UK – Property laws for cohabiting couples ‘unfair’, judge says

Property laws for cohabiting couples are “unfair” on women who are often left with nothing after separating from their partners, an appeal court judge said on Wednesday.

Judge declares property laws for cohabiting couples Miss Curran had been with Brian Collins since the late 1970s and worked with him at his kennels and cattery business

Lord Justice Toulson noted that reforms to the law had been recommended but rejected by the current Government.

He spoke out after hearing the case of Pamela Curran, 55, who said she had been “stripped of everything” after splitting from her partner of more than 30 years.

Miss Curran had been with Brian Collins, 52, since the late 1970s and worked with him at his kennels and cattery business.

But after their relationship ended in 2010, a county court judge ruled that she had no right to a share in the business or the home where they had lived together, effectively leaving her penniless. Mr Collins said they had only begun permanently cohabiting in 2002.

Lord Judge Toulson granted Miss Curran permission to appeal the ruling, telling her she was the victim of laws which offer little legal protection to non-married couples whose relationships break down.

“Sadly, the appellant found herself in the classic position of a woman jilted in her early 50s, having very much made her life with the respondent for over 30 years,” he said.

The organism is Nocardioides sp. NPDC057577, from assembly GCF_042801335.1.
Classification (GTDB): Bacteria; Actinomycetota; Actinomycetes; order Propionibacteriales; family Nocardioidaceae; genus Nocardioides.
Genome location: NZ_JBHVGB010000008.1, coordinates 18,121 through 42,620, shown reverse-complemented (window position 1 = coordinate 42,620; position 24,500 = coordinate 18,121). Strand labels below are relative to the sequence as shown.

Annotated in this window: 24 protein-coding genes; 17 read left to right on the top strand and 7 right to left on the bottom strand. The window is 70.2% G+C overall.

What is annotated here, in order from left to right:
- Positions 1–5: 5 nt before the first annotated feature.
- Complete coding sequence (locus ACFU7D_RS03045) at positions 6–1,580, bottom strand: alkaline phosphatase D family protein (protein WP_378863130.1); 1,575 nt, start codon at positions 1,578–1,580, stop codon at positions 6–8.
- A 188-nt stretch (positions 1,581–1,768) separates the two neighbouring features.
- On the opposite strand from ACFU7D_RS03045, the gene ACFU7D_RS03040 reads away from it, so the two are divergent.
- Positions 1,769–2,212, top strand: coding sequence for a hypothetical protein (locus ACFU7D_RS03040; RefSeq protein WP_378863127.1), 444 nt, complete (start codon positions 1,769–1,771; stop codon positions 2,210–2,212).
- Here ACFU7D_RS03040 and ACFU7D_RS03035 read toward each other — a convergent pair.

“The law of property can be harsh on people, usually women, in that situation. Bluntly, the law remains unfair to people in the appellant’s position, but the judge was constrained to apply the law as it is.”

The Court of Appeal heard that Mr Collins and Miss Curran had begun dating when they were both still teenagers and had remained “an item” until their split in 2010.

They lived and worked together at The Haven, a kennels and cattery business near Ashford, Kent, which was bought in Mr Collins’s sole name in 2007.

Miss Curran said she had “trusted” in her partner and believed that if they ever split up, she would be given a “fair share” of the property and business, purchased for a combined total of £750,000.

She sobbed as she told the court that worked hard to make the business successful but had been left with absolutely nothing to show for it.

“I was absolutely stripped of everything,” she said. “The person you see sitting here today is not the person I was, because I have been destroyed.”

Lord Judge Toulson said a report published by the Law Commission in 2007 had recommended that current property laws be reformed as they were unfair to those in Miss Curran’s position.

The body wanted to end rules dating back 86 years to give those in cohabiting relationships the same rights as married couples in order to “reflect the growing prevalence and public acceptance of cohabitation”.

However, the current Government announced in 2011 that it had no plans to change the law, particularly as many major reforms to the family justice system were already on the horizon.

Lord Judge Toulson said: “Judges ought not to be affected by human sympathies, they must apply the law as they see it. It was extremely difficult not to be affected by a sense that the appellant has, in truth, been treated unfairly.

“She describes herself as a nobody, but with a profound sense that what’s happened was not just.”

Official results from the 2011 census published earlier this month showed that the number of married people in England and Wales has fallen by 200,000 in a decade while the number of people cohabiting has increased by half.


SOURCE: The Telegraph

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